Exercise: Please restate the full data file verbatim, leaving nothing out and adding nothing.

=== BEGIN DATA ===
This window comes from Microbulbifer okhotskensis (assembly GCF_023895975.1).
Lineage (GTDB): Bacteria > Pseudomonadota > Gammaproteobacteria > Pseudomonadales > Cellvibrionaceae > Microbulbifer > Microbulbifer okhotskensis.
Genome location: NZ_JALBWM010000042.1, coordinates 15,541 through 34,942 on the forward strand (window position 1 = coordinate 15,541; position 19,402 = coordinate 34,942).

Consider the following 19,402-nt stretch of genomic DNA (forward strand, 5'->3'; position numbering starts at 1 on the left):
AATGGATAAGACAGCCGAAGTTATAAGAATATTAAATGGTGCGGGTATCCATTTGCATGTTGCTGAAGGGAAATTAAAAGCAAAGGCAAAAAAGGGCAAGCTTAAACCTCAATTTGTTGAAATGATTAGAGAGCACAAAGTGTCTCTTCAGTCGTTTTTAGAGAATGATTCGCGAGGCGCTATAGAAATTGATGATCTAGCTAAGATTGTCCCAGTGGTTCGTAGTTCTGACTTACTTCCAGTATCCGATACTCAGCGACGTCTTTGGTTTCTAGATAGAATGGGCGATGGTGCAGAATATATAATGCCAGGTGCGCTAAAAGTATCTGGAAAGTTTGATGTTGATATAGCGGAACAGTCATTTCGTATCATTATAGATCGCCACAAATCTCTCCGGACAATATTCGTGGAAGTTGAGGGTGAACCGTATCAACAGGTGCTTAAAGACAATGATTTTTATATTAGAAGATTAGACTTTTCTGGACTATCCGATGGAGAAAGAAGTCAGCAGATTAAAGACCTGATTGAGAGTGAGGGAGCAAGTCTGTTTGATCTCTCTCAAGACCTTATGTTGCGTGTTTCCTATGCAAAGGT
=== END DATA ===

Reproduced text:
This window comes from Microbulbifer okhotskensis (assembly GCF_023895975.1).
Lineage (GTDB): Bacteria > Pseudomonadota > Gammaproteobacteria > Pseudomonadales > Cellvibrionaceae > Microbulbifer > Microbulbifer okhotskensis.
Genome location: NZ_JALBWM010000042.1, coordinates 15,541 through 34,942 on the forward strand (window position 1 = coordinate 15,541; position 19,402 = coordinate 34,942).

Consider the following 19,402-nt stretch of genomic DNA (forward strand, 5'->3'; position numbering starts at 1 on the left):
AATGGATAAGACAGCCGAAGTTATAAGAATATTAAATGGTGCGGGTATCCATTTGCATGTTGCTGAAGGGAAATTAAAAGCAAAGGCAAAAAAGGGCAAGCTTAAACCTCAATTTGTTGAAATGATTAGAGAGCACAAAGTGTCTCTTCAGTCGTTTTTAGAGAATGATTCGCGAGGCGCTATAGAAATTGATGATCTAGCTAAGATTGTCCCAGTGGTTCGTAGTTCTGACTTACTTCCAGTATCCGATACTCAGCGACGTCTTTGGTTTCTAGATAGAATGGGCGATGGTGCAGAATATATAATGCCAGGTGCGCTAAAAGTATCTGGAAAGTTTGATGTTGATATAGCGGAACAGTCATTTCGTATCATTATAGATCGCCACAAATCTCTCCGGACAATATTCGTGGAAGTTGAGGGTGAACCGTATCAACAGGTGCTTAAAGACAATGATTTTTATATTAGAAGATTAGACTTTTCTGGACTATCCGATGGAGAAAGAAGTCAGCAGATTAAAGACCTGATTGAGAGTGAGGGAGCAAGTCTGTTTGATCTCTCTCAAGACCTTATGTTGCGTGTTTCCTATGCAAAGGT